Between 1920 to1940 there was a rapid change in the social and family lives of the people. With the introduction of Marxist thinking came the feeling that most of human suffering was self-made. With India’s independence movement, people universally gained new dimensions in their outlook. The economic world saw a rapid change from the slow moving agriculture-based society to the fast moving industrial occupations. Joint family system was slowly giving way to the divided or nuclear family system. There was an increasing number of educated and working women. Adult marriages became prevalent. Writers like Vibhawari Shirurkar, Krishnabai, Kamlabai Tilak etc, pledged that there was a fresh development of strain in women’s lives. It was Kusumatai Deshpande who, following N. C. Phadke’s composition technique, gave a formal base to story writing.
The works of Lakshman Sardesai, G. L. Thokal and R.V. Dighe have a strong influence of N. C. Phadke’s entertaining technique of writing. On the other hand the works of Y. G. Joshi, Mahadevshastri Joshi and C. V. Joshi show a tendency of breaking away from the Phadke-Khandekar influence. Y. G. Joshi’s Gyanba Tukaram and Technique is a jestful criticism of N. C. Phadke’s graceful composition technique. Mahadevshastri Joshi’s works were full of freshness, vigour, clarity and openness. C. V. Joshi revealed in a simple and humorous manner the various aspects in the lives of middle class men and women such as happy and sad times, victories and losses. VarSanshodhan (Researching for a Bridegroom), SpashtaVaktepanache Prayog (Experiments in frank speaking), Majhe Dattak Vadil (My adopted father) etc. written by C. V. Joshi show uncompromising sincerity, good values and simple humour.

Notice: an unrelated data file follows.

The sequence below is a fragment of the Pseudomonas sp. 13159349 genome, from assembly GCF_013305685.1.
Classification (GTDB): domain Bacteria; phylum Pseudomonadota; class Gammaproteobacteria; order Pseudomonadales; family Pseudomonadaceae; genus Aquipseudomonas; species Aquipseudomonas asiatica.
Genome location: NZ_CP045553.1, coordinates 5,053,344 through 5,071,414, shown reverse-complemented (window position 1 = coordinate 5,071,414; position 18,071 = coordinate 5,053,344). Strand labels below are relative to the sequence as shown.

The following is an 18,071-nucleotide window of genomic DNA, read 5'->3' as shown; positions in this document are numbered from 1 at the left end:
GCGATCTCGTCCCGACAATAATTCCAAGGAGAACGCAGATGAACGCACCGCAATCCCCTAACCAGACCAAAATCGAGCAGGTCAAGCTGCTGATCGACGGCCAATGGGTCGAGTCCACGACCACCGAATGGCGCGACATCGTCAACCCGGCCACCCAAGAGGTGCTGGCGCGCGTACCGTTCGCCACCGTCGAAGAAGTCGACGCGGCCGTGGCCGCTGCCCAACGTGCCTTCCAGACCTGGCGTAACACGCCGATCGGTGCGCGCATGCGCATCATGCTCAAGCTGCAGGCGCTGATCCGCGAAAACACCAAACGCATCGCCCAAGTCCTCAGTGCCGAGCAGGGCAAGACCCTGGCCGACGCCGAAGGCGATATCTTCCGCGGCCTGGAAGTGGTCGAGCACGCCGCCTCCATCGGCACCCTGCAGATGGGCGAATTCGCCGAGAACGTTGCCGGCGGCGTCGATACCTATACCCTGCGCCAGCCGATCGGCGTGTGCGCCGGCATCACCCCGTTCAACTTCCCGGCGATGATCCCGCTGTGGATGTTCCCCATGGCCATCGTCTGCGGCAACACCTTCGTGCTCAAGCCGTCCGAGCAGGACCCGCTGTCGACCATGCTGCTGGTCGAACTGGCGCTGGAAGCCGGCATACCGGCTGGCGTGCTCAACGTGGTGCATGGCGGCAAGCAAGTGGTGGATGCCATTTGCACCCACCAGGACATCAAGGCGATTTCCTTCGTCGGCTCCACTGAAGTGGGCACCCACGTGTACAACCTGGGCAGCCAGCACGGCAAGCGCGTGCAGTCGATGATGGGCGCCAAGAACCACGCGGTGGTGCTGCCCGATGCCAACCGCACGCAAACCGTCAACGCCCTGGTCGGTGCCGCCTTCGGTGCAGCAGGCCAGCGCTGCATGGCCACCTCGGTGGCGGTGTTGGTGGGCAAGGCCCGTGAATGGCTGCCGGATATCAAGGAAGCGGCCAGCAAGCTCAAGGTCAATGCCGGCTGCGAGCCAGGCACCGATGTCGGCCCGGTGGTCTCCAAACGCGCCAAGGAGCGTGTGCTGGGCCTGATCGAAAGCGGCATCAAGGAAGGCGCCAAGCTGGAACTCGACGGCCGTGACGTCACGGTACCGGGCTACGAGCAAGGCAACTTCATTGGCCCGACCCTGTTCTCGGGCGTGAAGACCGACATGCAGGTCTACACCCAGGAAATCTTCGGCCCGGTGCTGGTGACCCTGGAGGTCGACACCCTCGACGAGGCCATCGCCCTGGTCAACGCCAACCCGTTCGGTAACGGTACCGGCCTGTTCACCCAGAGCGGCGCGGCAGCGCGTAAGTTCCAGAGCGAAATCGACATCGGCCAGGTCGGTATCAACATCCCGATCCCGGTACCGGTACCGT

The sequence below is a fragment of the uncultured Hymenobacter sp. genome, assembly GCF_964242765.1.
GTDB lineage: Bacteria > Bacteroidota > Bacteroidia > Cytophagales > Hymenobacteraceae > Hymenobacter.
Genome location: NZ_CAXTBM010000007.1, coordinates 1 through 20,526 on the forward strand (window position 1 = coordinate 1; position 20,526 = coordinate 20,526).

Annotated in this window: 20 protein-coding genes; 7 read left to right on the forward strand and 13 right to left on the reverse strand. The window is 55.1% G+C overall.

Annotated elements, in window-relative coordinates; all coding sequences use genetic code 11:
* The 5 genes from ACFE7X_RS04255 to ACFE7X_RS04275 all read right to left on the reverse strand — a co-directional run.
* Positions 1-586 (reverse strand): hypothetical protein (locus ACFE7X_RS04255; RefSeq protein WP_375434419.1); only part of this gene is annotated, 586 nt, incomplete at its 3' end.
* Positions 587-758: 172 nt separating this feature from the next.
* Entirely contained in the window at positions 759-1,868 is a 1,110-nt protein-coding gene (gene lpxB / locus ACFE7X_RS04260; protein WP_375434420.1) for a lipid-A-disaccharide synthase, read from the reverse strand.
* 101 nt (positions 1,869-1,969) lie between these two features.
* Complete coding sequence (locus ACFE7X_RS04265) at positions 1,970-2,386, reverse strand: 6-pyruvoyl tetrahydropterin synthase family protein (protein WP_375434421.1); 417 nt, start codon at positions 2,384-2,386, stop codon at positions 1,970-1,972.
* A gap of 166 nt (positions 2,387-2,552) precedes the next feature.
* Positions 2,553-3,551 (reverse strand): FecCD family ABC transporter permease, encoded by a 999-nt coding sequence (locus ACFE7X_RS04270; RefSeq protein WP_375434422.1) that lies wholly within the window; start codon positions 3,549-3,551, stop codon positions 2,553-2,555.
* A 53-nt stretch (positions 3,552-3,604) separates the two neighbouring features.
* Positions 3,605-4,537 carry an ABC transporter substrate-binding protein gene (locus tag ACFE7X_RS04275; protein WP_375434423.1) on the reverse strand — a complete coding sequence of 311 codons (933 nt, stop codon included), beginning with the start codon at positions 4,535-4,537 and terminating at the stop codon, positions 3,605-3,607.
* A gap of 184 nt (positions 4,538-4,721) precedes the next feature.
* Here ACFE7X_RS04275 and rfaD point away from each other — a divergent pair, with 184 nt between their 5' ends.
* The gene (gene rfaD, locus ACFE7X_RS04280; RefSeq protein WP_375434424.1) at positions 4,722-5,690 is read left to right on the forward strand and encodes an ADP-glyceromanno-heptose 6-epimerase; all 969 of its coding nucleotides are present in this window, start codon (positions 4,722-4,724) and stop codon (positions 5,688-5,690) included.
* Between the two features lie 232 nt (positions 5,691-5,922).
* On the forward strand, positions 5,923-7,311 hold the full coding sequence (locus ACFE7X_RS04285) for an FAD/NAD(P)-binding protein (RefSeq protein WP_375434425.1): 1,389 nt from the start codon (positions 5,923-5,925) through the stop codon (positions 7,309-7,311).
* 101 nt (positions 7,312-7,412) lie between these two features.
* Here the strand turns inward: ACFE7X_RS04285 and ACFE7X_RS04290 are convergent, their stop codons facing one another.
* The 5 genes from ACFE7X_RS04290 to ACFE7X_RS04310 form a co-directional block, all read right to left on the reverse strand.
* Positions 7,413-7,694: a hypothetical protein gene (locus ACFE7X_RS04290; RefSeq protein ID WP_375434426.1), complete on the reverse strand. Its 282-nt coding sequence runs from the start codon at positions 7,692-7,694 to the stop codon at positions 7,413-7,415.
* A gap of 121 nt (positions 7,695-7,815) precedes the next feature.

B. Raghunath’s stories give us a picture of the lives of the people of Marathawada. Similarly, Shri M. Mote’s Upekshitanchya Antaraangat also takes a peep into their lives. These two writers discarded the established conventional forms of story writing of the past. Through his many stories Vaman Chorghade simply experimented with the language. His stories enriched the minds of its reader.
Post-independence Period of Marathi Story Writing